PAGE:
And now I am tall and mature and men have started looking at me – even gross old guys, yuck, what do they think I could possibly want with them. I glide. I glide through the halls of school on a bubble of my own thoughts, buoyed by an intense busyness of all my hobbies and committees. I like people and I love having friends from all different groups, and backgrounds. We have intense, serious, interesting conversations. School is a rush to the finish line, a year of deadlines and complex scheduling. Now I have a weekend job, and now a second one, and they let me do things, serve people, make coffee, clock on and they actually pay me. And I’m part of a team, and we have fun and chat and even when it’s boring its still kind of interesting.  And now I’m at uni and I feel free, and romantic, and adventurous, and I am a list of my likes and dislikes, and I have mysteries, everything feels imbued with deep heavy meaningful mystery – my feelings are mysterious, the messages in music and books and films are significant beyond my knowing somehow. I write tiny little letters to tiny little pen pals, steeped with cloying rose scented mystery. I dive into love like an other-worldly mermaid into a deep cool pool of miraculous intensity. I am light, unencumbered, I drift, I have mini adventures beyond my own town. I am worldy.

Oh and the bad days start. The so sad and limp I can’t leave the house days. Conflicts and trying to make sense of patterns and the pinball like bouncing of behaviours and relationships. Complexity. Stickiness. Sadness. The shock of ‘what next’ after uni. The trying to be accepted by big important official jobs that link to my passion and mission as my confidence drains away. And grief of love lost, big heart wrenching grief that channels all the other griefs bottled up. A move. A move to another place to start a new chapter.

25-35

Big city! The thrill of the new. Kebab shops and people wearing work clothes without stockings! Trains and humidity and j-walking and staying out to the wee hours and commuting and an office job, and share houses, and relationships and most of all a big messy, dirty, trashy, sparkling spectacular city perched with all its tamed white toothed glamour, like the opera house crouched and smiling out for the cameras, above the slightly fouled water of the Harbour.

And now travel! Colours and smell and tingly exciting fear and so many people, and smells, and images and wow oh that salsa. Friends! Around the world! And kindness! And people being nice to me a wandering lost stranger.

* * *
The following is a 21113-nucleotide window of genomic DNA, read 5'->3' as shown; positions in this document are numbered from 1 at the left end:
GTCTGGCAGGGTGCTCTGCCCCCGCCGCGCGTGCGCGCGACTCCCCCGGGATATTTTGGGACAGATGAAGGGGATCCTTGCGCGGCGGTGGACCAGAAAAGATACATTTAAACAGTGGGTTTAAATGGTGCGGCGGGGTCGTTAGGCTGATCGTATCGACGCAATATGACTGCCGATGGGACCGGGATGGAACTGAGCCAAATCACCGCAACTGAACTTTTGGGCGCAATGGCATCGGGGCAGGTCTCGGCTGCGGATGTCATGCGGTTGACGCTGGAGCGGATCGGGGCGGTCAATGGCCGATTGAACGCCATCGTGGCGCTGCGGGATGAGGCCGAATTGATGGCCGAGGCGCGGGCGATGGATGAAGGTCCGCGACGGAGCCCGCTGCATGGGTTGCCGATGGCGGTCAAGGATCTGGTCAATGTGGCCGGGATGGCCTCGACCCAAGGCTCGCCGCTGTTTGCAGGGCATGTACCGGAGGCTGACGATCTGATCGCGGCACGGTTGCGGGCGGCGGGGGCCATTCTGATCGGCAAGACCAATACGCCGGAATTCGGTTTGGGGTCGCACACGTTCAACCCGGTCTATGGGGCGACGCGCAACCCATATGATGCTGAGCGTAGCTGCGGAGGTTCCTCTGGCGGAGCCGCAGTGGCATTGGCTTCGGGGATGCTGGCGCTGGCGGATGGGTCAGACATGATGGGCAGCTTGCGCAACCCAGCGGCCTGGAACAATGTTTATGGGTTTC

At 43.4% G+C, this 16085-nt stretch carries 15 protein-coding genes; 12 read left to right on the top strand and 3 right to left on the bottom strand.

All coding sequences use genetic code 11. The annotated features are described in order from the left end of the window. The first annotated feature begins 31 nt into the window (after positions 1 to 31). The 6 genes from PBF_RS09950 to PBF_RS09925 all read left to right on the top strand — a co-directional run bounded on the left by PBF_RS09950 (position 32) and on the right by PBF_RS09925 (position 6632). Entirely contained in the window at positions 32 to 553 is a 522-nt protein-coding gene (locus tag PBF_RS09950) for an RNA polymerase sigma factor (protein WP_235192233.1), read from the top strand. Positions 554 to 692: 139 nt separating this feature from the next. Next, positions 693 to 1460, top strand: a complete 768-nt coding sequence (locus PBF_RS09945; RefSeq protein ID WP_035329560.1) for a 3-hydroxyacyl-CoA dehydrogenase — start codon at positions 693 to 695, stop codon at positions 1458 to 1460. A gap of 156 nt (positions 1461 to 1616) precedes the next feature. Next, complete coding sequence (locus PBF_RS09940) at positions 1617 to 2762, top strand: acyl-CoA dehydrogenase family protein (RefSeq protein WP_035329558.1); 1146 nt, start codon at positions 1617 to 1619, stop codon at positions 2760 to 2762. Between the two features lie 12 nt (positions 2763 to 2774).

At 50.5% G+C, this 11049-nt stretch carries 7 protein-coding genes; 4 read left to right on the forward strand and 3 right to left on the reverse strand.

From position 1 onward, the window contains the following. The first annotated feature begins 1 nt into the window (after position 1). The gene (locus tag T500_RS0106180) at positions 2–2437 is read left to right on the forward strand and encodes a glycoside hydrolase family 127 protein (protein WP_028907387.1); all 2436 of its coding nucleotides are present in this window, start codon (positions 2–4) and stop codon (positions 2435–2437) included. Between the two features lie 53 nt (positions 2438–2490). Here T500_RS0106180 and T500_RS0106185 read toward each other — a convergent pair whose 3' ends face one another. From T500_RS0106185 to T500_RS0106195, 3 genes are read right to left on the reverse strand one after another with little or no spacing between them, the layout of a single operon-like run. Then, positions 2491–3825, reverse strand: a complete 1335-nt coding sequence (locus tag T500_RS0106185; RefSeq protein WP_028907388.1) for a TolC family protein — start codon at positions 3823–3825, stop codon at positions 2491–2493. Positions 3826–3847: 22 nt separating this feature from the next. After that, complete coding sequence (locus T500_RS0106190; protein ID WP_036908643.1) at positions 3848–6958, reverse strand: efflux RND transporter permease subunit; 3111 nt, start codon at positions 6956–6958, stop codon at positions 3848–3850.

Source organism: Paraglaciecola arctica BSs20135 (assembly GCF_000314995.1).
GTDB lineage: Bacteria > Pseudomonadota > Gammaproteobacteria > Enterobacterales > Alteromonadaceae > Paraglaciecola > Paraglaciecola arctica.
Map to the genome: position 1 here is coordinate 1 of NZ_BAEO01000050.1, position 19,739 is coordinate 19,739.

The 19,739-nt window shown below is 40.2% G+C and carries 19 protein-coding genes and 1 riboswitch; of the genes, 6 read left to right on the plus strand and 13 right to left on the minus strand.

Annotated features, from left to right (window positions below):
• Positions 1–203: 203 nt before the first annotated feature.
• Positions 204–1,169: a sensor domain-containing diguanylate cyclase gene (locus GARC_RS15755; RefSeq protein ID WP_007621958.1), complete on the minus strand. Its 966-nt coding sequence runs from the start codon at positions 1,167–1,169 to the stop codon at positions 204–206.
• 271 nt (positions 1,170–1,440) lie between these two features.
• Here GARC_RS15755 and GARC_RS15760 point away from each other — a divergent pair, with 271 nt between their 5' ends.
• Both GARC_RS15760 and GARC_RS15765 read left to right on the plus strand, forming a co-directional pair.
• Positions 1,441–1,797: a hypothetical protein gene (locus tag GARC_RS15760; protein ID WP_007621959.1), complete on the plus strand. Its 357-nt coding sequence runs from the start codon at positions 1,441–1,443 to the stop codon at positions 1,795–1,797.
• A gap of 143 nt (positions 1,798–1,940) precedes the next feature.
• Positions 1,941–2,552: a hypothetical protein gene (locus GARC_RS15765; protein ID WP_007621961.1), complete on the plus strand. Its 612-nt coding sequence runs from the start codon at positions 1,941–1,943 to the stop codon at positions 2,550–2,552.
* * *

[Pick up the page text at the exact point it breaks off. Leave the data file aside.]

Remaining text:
And the thrum thoughout: who am I? Who am I? Who am I? Why am I how I am? How do I think? How do I see things? How am I feeling? Which bits of me are intrinsically me and which bits can change and have me still remain? Oh wow I have a mind watching itself, I have self-doubt, I have feelings of anxiety, I have patterns, I have preferences, I have emotions and I have a mind – how does this all work? And I start therapy! In this private sanctuary I can speak my mind, I can be heard, I can share my deepest flaws and fears and hurts… and I am OK.

And being in relationship to work. My weird codependant clingy addiction to work. My ‘sacrifice myself at the alter’ of work. My ‘I have a reason to get up because of work’ and my ‘I can’t possibly stop even if I want to because it’s so important’ relationship with work. Travel and anxiety, accomplishment and mind numbing stress, overwhelm and fatigue.

And then love, for a person: a solid, grounded, kind and ‘every day’ kind of love I realise I would like to have every single day. And home. And stability. And growing a garden together, a life together. And contentment.

35-39

And stepping up. Promotions, managing teams, supervising staff. Holy shit I’m an adult now. I’m not the young one in the team anymore. Holy shit I’m meant to know stuff – enough to teach others.

And edging away from the work I no longer see a future with (although at times I love it and am engulfed and excited by it). And towards the things I like more. Towards art. Towards a job that legitimately involves crayons and panders to my strange love of collage. Towards therapy. Towards coaching.

And more travel! Colours and smell and tingly exciting fear and airpots and so many people, and learning and feeling like a proper grown up woman doing the things that she wants. Spontaneity! Friends! Around the world! Learning! Mentors! And kindness!

Jumping knees deep into entrepreneurship (‘I can’t event spell it! how can I be one??’ I find myself wondering on incredulous days) and the highs and lows of confidence that I ride like waves in a choppy sea, and the various people positioned on life rafts and at lighthouses calling me in, guiding me in, helping to show the way.

And here. On the brink of time, right here about to begin 40 tomorrow.

——

Have you ever written your life as a story? It probably changes every time you write it (mine twists in the wind showing different sides at different moments), but it can be a great tool for gaining perspective and celebrating your journey. It can be interesting to consider the change and constancy in your experience of the world over time.

We often use story and poetry in art therapy to communicate deep feelings, celebrate our strengths or to see our lives with fresh eyes.

Maybe you could write yourself as a character? Describe yourself in a poem, or create an old-style fairytale depicting your key life adventures and lessons learnt through forests and wolves, wise women, body kings, golden keys and timber boxes. Try it! Let me know how you get on.